- In the NC House, Republicans controlled with a 77/43 super majority before Election Day. Democrats needed to net a five seat pick up to overcome the supermajority. Democrats netted a three seat gain. The GOP lost four seats (Murry-Wake, Stone-Lee, Ramsey-Buncombe, Moffitt-Buncombe) and picked up one (Yarborough-Person). Republicans now have a 74/46 majority.
- In the NC Senate, Republicans controlled with a 33/17 super majority before Election Day. Democrats did not pick up any seats (there is one race in Wake County that could go to a recount). The Democrats lost Sen. Gene McLaurin increasing the Republican control of the Senate to 34/16. There will be six new faces in the Senate. Senator Berger told a reporter for The Insider, “I think it validates the work we’ve been doing over the past four years. It indicates that the public is pleased with the policies we’ve implemented.”
- According to the State Board of Election, 2.9 million North Carolinians cast ballots in this election cycle, eclipsing the previous record of 2.7 million in the 2010 midterm election. An increase in the number of registered voters due to population growth kept turnout slightly below the 44 percent level of 2010.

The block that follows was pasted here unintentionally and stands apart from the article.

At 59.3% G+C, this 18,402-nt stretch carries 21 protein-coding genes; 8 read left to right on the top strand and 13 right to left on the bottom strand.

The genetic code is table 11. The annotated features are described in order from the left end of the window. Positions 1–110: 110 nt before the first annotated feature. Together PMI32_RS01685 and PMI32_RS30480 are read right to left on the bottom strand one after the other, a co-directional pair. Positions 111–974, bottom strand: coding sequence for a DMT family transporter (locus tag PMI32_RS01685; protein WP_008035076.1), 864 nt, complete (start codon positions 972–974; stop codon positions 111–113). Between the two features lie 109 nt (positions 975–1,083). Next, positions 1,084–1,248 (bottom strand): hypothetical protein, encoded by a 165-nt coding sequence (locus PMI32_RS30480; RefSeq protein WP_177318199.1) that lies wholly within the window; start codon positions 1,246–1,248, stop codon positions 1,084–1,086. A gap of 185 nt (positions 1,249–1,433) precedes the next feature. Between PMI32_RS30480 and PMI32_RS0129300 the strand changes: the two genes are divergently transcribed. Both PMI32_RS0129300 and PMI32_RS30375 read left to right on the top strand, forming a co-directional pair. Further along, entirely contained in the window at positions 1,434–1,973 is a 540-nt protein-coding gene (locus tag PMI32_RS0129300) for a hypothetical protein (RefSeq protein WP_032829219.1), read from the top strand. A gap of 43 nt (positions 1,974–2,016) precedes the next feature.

The meeting lasted about 45 minutes.
Tour of ITT Technical Institute
Wednesday evening I met with directors of ITT Technical Institute in Cary. My visit included a tour of the facility and an overview of what is offered. The areas of study they offer include the school of technology, the school of information technology, and the school of drafting and design. Scholarships are also available to certain students such as military. The school holds classes in the evenings and on Saturday and is designed for someone who is working.
Citizen Police Academy Graduation
Wednesday night I participated in the Citizen Police Academy graduation along with council members Smith and Yerha. The Citizen Police Academy is a free, 12-week program that explores topics like criminal and constitutional law, patrol, criminal investigations, youth services, DWI detection, and domestic violence. All participants will also take a trip to the firing range used by Cary Police for training.
This was the 35th graduating class from the program which was started in the 1990s. I, along with the council members, made a few remarks before the featured speaker retired Major David Wulff who founded the program. Then we handed out graduation certificates and gifts before having refreshments. God bless the men and women who gave up nights with their families to be a part of the Police Department family.